As “action carried out according to some method, through the combination of an ensemble of means” [« action faite selon un méthode, par la combinaison d’un ensemble de moyens », Larousse French dictionary, opérer 1-opération 2], another religion grabs this term: l’ECONomics and BUSiness carry out speculative, financial, and monetary operations.
Les MATHématics themselves contributed by specifying an operation as “a process of a determinate nature that, starting with known elements, engenders a new one” [« processus de nature déterminée qui, à partir d’éléments connus, permet d’en engendrer un nouveau », Robert French dictionary, 3]. It is interesting to pay a short visit to “logic”: “examples of logical operations: identity, negation, conjunction, either exclusive or inclusive, non-disjunction, inclusion, non-conjunction” [« Les opérations logiques sont : l’identité, la négation, la conjonction, ou exclusif, ou inclusif, la non disjonction, l’inclusion, la non conjonction », Cnrtl B2b, Guilh. 1969].

And the MILITary (it is strange that, in dictionaries, “milit.” means military and not militant)… Look! They have not shown the tip of their nose under gasmasks. They annexed operation as an “ensemble of strategic movements or of tactical manœuvres of a deployed army, executed in order to attain a given objective” [Cntrl, C1]

Movement, manœuvre… strategy, tactic… all this evokes something… no, not in this context, actually mostly against this military / police context… the “lightning-raid operation” by Alpha Bondy of the Brigadier Sabari: the police violence (already more than 30 years ago!). And also another book with a revolutionary content… even an introduction? Ah yes: The Practice of Everyday Life by Michel de Certeau (translated by Steven Rendall, Berkeley, Los Angeles, London: University of California Press, 1984)… which has “the purpose (…) to make explicit the systems of operational combination [les combinatoires d’opérations] which also compose a ‘culture’ and to bring to light the models of action characteristic of users whose status as the dominated element in society (a status that does not mean that they are either passive or docile) is concealed by the euphemistic term “consumers.” Everyday life invents itself by poaching in countless ways on the property of others.” (p. xi-xii) And here you are: “operation” in its plural form, is not very far from the word “culture”. We will come back to it.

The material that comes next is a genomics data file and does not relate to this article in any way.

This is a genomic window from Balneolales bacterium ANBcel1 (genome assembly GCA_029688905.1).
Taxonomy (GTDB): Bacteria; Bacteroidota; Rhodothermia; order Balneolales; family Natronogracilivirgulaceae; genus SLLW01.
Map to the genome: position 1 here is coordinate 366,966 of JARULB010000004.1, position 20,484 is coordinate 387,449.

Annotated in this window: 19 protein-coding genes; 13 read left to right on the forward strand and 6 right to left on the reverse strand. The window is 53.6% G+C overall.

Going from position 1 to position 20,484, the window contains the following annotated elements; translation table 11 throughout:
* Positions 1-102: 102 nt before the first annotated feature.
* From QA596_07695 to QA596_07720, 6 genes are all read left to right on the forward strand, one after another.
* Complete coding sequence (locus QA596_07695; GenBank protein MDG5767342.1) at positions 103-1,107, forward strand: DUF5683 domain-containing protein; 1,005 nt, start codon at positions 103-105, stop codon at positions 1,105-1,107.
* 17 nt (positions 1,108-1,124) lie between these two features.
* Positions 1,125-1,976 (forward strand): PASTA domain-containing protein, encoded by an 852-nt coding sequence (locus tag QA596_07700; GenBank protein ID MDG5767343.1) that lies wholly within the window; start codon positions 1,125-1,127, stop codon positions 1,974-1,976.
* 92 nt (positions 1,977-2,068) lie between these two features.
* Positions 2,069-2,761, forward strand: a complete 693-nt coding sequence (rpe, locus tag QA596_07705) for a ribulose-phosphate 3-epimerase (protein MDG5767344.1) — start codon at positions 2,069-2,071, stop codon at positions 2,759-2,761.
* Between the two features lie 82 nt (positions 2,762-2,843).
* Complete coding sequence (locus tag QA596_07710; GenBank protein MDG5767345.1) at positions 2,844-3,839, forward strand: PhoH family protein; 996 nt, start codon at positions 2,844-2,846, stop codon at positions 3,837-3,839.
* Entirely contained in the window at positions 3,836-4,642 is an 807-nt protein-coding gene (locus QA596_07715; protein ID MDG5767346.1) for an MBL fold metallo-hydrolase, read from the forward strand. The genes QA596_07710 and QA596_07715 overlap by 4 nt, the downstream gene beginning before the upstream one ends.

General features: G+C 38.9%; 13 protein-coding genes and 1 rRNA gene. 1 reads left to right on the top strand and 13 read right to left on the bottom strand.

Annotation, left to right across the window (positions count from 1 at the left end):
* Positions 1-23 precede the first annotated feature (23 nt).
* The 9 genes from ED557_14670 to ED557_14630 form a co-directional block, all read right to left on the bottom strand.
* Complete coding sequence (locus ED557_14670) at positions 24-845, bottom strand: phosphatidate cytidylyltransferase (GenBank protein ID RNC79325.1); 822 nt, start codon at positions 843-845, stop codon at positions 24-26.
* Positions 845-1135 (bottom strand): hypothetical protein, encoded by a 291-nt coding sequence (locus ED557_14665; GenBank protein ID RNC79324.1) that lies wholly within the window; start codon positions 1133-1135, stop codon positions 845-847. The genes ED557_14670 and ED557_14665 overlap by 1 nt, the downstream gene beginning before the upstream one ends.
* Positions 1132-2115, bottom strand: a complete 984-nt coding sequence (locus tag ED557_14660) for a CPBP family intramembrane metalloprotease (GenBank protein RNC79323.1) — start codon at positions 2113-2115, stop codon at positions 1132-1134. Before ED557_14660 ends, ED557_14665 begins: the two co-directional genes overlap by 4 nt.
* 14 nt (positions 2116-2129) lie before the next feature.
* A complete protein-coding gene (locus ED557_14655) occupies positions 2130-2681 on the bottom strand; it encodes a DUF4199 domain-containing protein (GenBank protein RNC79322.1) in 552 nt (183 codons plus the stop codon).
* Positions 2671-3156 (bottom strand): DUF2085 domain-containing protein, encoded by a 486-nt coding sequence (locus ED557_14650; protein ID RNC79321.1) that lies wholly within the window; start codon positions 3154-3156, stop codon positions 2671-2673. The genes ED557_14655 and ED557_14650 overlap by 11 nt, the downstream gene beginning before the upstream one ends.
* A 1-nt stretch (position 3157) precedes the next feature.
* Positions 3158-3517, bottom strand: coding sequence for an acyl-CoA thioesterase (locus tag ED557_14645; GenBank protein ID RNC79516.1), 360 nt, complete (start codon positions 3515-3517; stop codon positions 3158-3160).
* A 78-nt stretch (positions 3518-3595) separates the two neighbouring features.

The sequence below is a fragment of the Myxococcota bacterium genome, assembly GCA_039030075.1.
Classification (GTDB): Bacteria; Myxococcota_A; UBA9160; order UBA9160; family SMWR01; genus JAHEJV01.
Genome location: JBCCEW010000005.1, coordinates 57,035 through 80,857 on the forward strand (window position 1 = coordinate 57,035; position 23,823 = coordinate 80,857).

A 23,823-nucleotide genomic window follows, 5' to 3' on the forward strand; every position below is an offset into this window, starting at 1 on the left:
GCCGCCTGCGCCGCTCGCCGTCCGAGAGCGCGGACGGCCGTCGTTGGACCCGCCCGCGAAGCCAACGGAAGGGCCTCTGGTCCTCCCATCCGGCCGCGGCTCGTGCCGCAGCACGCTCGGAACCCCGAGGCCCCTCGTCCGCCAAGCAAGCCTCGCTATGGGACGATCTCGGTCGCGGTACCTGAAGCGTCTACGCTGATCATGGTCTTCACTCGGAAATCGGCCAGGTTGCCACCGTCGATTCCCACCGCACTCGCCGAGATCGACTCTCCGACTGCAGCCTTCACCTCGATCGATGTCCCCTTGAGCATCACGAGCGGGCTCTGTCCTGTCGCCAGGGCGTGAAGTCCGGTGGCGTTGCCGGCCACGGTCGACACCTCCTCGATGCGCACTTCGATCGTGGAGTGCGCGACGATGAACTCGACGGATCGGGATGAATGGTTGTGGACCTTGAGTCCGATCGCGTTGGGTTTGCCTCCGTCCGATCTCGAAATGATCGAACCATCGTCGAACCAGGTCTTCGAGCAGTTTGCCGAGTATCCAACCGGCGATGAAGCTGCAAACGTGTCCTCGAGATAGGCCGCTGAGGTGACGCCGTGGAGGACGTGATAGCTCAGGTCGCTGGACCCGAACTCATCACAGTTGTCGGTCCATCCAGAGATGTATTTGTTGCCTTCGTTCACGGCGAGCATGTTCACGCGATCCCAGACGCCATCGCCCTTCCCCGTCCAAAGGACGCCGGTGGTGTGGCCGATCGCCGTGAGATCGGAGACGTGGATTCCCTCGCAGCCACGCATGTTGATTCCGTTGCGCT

Another big domain of the use of the term is MEDicine. An operation is here a surgical procedure performed on “some part of the living body for the purpose of modifying it, of cutting it, of taking it out” [Robert dictionary, 4], “for therapeutic, preventive, aesthetic or experimental purposes.” [Cnrtl D]. A certain number, even indeed a considerable number, are undoubtedly necessary after a military operation…

The takatak and tikitik of the machine guns
tactic of gunners,
that’s a lot of deaths, that’s a lot of deaths!
The clataclak and clatterlet of shears,
catheters and curettes,
repair bodies, repair bodies!

[song in the process of being recorded (bis)]

It is worth noting that the relative frequency of the term (in the corpus of the Trésor de la Langue Française) more than doubles between the first part and the second part of the 2Oth Century: from 5103 to 11520 occurrences (applied to a 100 thousand words [Cntrl, Fréq. Rel. litter.]). Is it thanks to the progresses in medicine? Is it the fault of the multiplication of military deployments? Actually, it’s both, thank you captain (in an operetta)? Or else is it due to the fast pace of financialisation? It is certainly not the appearance of the phrase “cultural operation” in the conclusion of Culture in the Plural by Michel de Certeau [(trans. Tom Conley, Minneapolis, London: The University of Minnesota Press, 1997) p.133-147] that was the cause of an “operation” runaway…

A cultural operation?

At first, it is necessary to clarify the words culture and cultural. We could multiply the definitions that do not limit the so-called cultural field to the arts and artists. They are numerous, and it is fundamental to constantly recall them in order to fight against the confiscation of the process of conceptualizations by recognized artists. Michel de Certeau writes in Culture in the Plural: